Sterling had the uncanny ability to “read” your deepest interest in your own life. Most who saw him would report feeling “better” after their hour. Why was this? Sterling would follow your lead and lead you with stories, movie synopsizes, book reviews—anything from the cultural vault, or even, for example, his recipe for wild duck breast (yum THAT made me feel better). It was your own psyche leading the way as that child who “became father to the man” in part 1, who was so interested in life-sciences, and natural history, but not so interested in academic science study or medicine, I had found a perfect foil to extend my “spin-drifting” into my microscopy hobby, traveling with Sterling to gather water from the vernal pools of the Central Valley where my hay-infusions blossomed into a single-cell wonderland. Glass-like tulips of Vorticella, and the antelope herds of Paramecium, predated by Didiniums, the lions of the micro-world. I was on safari all down the tube of my microscope, culminating in a blossoming of Rotifers, which are multi-cellular beings, but the size of the protozoa that fascinated me—”natures experiment in miniaturization” as Sterling said. That “Spin-drifting” kid in me suddenly graduated; my interests were my own and would lead me to a kind of happiness of the “Self” as a participant in the world. Achievement or failure both became meaningless in what he would call, “happiness beyond its opposite.” I was happy with my work no matter what it brought my way via notoriety or capital $ucce$$. Raising children became a joy, why? Because I loved my own life beyond theirs. As Jerry Blitz had said in part #3—”I always made sure the kids knew I loved my wife Bernice most…” I’ve always made sure the kids knew I LOVED my work. LOVED. The adult field in the home becomes strong that way.

Sterling was in a crushing auto accident that shattered his elbow and shoulder. McClure and I are visiting him in hospital where we were shocked to see Sterling pinned and trussed with a hardware store of nuts and bolts; amazing that he had instructed the surgeon to re-make his irreparable arm into a curved scaffold able to hold a falcon. I brought him a pastel drawing I’d made of a little fly-catcher called “Dreaming of a more Random Order.” Certainly was the case. Out and back to life Sterling began a journey toward becoming a psychic reader, that was more of a shock to us in his circle than the arm. This was a dyed-in-the-wool rational soul, now giving “readings” on lives past and future. Lots of his friends wouldn’t have truck with this, but I knew it was an extension of his imaginative soul at work. I kind of liked it and asked him for readings, for example on the worthiness of a new business partner. He was sure right about that one—”wouldn’t touch him with a ten-foot pole.” I needed the guy for a time and used his skill-set to advantage, but Sterling’s warning helped me keep him at that “10-foot-pole distance.” I never allowed the guy to be fully vested in my business.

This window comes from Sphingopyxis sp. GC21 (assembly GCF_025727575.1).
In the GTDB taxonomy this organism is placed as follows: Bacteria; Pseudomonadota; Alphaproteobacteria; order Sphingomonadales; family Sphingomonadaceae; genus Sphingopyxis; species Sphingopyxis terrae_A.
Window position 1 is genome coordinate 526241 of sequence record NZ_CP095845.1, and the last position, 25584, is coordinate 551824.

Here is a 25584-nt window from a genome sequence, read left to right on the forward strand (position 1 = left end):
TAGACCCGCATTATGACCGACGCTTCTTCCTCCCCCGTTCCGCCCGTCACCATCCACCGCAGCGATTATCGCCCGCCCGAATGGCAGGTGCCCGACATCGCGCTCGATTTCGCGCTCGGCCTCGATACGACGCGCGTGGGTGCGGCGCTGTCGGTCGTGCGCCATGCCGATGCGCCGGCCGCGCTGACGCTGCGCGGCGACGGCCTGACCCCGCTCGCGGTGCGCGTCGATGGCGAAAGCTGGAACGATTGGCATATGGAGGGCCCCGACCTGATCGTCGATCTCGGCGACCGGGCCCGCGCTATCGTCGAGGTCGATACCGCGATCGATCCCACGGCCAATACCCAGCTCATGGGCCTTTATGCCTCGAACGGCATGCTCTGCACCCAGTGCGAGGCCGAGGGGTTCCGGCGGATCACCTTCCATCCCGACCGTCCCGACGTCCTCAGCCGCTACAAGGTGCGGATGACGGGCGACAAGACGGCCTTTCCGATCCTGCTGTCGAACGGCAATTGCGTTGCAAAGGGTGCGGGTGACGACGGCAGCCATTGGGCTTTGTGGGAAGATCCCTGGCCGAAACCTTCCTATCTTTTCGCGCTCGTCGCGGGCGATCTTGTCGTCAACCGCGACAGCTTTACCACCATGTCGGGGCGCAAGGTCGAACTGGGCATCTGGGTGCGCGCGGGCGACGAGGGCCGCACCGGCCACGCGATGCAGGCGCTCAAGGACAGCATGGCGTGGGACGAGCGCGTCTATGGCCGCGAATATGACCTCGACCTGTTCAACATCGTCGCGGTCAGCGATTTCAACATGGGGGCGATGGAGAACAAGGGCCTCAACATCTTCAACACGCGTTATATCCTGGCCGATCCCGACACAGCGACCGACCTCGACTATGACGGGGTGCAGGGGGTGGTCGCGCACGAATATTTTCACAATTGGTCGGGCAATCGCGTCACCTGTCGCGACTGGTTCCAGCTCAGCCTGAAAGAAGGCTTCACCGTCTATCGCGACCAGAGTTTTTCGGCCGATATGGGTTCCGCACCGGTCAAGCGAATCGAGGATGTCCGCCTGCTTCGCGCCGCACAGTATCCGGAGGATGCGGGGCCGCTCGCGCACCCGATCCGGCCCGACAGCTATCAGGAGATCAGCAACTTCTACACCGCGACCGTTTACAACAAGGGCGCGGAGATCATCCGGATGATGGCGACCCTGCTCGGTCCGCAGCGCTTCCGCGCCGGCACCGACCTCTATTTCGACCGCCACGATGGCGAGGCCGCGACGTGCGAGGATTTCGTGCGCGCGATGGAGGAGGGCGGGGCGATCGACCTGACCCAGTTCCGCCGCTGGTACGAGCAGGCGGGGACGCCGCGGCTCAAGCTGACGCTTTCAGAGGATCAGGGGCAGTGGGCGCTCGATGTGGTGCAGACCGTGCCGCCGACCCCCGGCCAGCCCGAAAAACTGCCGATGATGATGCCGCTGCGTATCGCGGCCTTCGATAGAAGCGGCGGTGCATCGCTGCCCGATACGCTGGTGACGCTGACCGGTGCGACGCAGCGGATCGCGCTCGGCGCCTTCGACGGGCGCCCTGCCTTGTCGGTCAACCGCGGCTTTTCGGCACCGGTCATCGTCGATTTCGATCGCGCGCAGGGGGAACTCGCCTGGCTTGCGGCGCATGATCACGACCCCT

I had picked up some of his mannerisms, doing the “transference” thing, I was becoming a mini-Sterling — so it was time for some distance. I no longer saw him as much socially and never went back to his office for a “session.” Since I had gone full-bore into the business world of making Art for others and being very involved on the sales end, Sterling asked if I would sell a Bruce Connor painting for him he’d owned since the 50’s. I did, had the picture cleaned and restored to a pristine condition, and got a good price for it. When it came time to divvy up the sale, I took my dealer’s cut, even though I felt I owed Sterling a lot, bowing to my father, Leon “its not personal, its just business.” That boy in section #1 is still very much with me in my daily work as an Artist, I like nothing better than than watching the bees in the Borage, the woodpeckers chatter, spin-drifting away into the morning then coming in to work on this very story, shuffle my pictures around, trying to make sense of life on Planet Earth. The lasting thing, above all, is the lesson from Jerry Blitz who taught me the enduring lesson of loving this game of life to Be, and as an Artist, after all, do I have to say it again? Art’s Triumph Endures! <><><><><><><><><><><><><><><><><>

As a Coda to all this, (as it can wax solipsistic at times, SHEESH! who cares??), I just think it’s important to say, that all I do with my creative activities, I hope is an encouragement for anyone and everyone to get down their thoughts, to expand this human project or as Ma would say, “Open a mouth!” By which she meant, “Say what’s on your mind.” Or as Poet Robert Lowell would say…”and why not say what happened?” Ma comes at the beginning of each section of Fore (Four) Fathers, to remind us all, it starts with her.